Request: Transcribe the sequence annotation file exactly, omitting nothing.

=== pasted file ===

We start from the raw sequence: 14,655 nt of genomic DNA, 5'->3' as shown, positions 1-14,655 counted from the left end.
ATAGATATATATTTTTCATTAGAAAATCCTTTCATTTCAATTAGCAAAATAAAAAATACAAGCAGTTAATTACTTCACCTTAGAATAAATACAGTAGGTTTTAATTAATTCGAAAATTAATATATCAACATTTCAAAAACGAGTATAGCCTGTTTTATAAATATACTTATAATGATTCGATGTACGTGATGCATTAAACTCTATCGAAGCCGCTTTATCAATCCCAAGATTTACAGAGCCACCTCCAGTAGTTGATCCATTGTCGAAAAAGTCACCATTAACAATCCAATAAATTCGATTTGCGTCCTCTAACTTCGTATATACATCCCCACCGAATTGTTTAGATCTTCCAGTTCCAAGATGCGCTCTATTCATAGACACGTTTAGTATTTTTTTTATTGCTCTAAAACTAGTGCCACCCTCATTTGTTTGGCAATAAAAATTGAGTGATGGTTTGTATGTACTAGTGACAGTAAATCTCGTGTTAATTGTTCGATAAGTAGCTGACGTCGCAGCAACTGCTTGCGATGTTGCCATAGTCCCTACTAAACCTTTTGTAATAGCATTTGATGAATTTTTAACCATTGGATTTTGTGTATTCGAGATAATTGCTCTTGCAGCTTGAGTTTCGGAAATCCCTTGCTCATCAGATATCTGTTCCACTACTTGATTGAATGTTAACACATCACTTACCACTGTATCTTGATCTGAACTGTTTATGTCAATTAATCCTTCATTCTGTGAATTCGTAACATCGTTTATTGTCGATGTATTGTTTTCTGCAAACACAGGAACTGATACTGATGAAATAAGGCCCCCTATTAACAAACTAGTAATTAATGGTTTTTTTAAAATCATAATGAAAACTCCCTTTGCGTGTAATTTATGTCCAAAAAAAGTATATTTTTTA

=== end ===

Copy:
We start from the raw sequence: 14,655 nt of genomic DNA, 5'->3' as shown, positions 1-14,655 counted from the left end.
ATAGATATATATTTTTCATTAGAAAATCCTTTCATTTCAATTAGCAAAATAAAAAATACAAGCAGTTAATTACTTCACCTTAGAATAAATACAGTAGGTTTTAATTAATTCGAAAATTAATATATCAACATTTCAAAAACGAGTATAGCCTGTTTTATAAATATACTTATAATGATTCGATGTACGTGATGCATTAAACTCTATCGAAGCCGCTTTATCAATCCCAAGATTTACAGAGCCACCTCCAGTAGTTGATCCATTGTCGAAAAAGTCACCATTAACAATCCAATAAATTCGATTTGCGTCCTCTAACTTCGTATATACATCCCCACCGAATTGTTTAGATCTTCCAGTTCCAAGATGCGCTCTATTCATAGACACGTTTAGTATTTTTTTTATTGCTCTAAAACTAGTGCCACCCTCATTTGTTTGGCAATAAAAATTGAGTGATGGTTTGTATGTACTAGTGACAGTAAATCTCGTGTTAATTGTTCGATAAGTAGCTGACGTCGCAGCAACTGCTTGCGATGTTGCCATAGTCCCTACTAAACCTTTTGTAATAGCATTTGATGAATTTTTAACCATTGGATTTTGTGTATTCGAGATAATTGCTCTTGCAGCTTGAGTTTCGGAAATCCCTTGCTCATCAGATATCTGTTCCACTACTTGATTGAATGTTAACACATCACTTACCACTGTATCTTGATCTGAACTGTTTATGTCAATTAATCCTTCATTCTGTGAATTCGTAACATCGTTTATTGTCGATGTATTGTTTTCTGCAAACACAGGAACTGATACTGATGAAATAAGGCCCCCTATTAACAAACTAGTAATTAATGGTTTTTTTAAAATCATAATGAAAACTCCCTTTGCGTGTAATTTATGTCCAAAAAAAGTATATTTTTTA